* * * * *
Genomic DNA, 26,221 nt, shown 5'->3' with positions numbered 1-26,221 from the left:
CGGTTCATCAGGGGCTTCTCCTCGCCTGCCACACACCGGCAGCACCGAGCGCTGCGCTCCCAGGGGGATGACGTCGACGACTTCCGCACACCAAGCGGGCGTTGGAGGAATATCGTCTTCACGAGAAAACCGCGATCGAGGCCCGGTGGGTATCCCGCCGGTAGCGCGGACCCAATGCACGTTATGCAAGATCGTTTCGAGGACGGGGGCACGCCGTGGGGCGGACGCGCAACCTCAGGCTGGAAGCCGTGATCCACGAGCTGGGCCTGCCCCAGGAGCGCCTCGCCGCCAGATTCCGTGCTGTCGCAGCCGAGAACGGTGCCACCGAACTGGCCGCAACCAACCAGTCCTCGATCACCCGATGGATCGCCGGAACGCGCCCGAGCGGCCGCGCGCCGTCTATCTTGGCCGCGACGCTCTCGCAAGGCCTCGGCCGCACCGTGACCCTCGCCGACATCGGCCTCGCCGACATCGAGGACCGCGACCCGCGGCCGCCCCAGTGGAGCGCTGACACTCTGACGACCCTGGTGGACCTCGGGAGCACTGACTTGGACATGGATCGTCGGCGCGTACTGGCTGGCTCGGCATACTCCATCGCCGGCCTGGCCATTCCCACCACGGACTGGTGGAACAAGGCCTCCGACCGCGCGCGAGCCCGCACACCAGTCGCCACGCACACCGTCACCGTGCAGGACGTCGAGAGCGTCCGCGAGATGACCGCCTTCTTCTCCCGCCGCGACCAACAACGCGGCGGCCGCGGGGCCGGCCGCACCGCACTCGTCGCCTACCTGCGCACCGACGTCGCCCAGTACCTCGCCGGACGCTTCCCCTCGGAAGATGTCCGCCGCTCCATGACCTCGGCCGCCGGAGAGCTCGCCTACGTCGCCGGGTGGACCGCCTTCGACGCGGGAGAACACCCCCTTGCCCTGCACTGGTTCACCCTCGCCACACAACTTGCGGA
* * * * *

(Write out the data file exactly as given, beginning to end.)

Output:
Genomic DNA, 26,221 nt, shown 5'->3' with positions numbered 1-26,221 from the left:
CGGTTCATCAGGGGCTTCTCCTCGCCTGCCACACACCGGCAGCACCGAGCGCTGCGCTCCCAGGGGGATGACGTCGACGACTTCCGCACACCAAGCGGGCGTTGGAGGAATATCGTCTTCACGAGAAAACCGCGATCGAGGCCCGGTGGGTATCCCGCCGGTAGCGCGGACCCAATGCACGTTATGCAAGATCGTTTCGAGGACGGGGGCACGCCGTGGGGCGGACGCGCAACCTCAGGCTGGAAGCCGTGATCCACGAGCTGGGCCTGCCCCAGGAGCGCCTCGCCGCCAGATTCCGTGCTGTCGCAGCCGAGAACGGTGCCACCGAACTGGCCGCAACCAACCAGTCCTCGATCACCCGATGGATCGCCGGAACGCGCCCGAGCGGCCGCGCGCCGTCTATCTTGGCCGCGACGCTCTCGCAAGGCCTCGGCCGCACCGTGACCCTCGCCGACATCGGCCTCGCCGACATCGAGGACCGCGACCCGCGGCCGCCCCAGTGGAGCGCTGACACTCTGACGACCCTGGTGGACCTCGGGAGCACTGACTTGGACATGGATCGTCGGCGCGTACTGGCTGGCTCGGCATACTCCATCGCCGGCCTGGCCATTCCCACCACGGACTGGTGGAACAAGGCCTCCGACCGCGCGCGAGCCCGCACACCAGTCGCCACGCACACCGTCACCGTGCAGGACGTCGAGAGCGTCCGCGAGATGACCGCCTTCTTCTCCCGCCGCGACCAACAACGCGGCGGCCGCGGGGCCGGCCGCACCGCACTCGTCGCCTACCTGCGCACCGACGTCGCCCAGTACCTCGCCGGACGCTTCCCCTCGGAAGATGTCCGCCGCTCCATGACCTCGGCCGCCGGAGAGCTCGCCTACGTCGCCGGGTGGACCGCCTTCGACGCGGGAGAACACCCCCTTGCCCTGCACTGGTTCACCCTCGCCACACAACTTGCGGA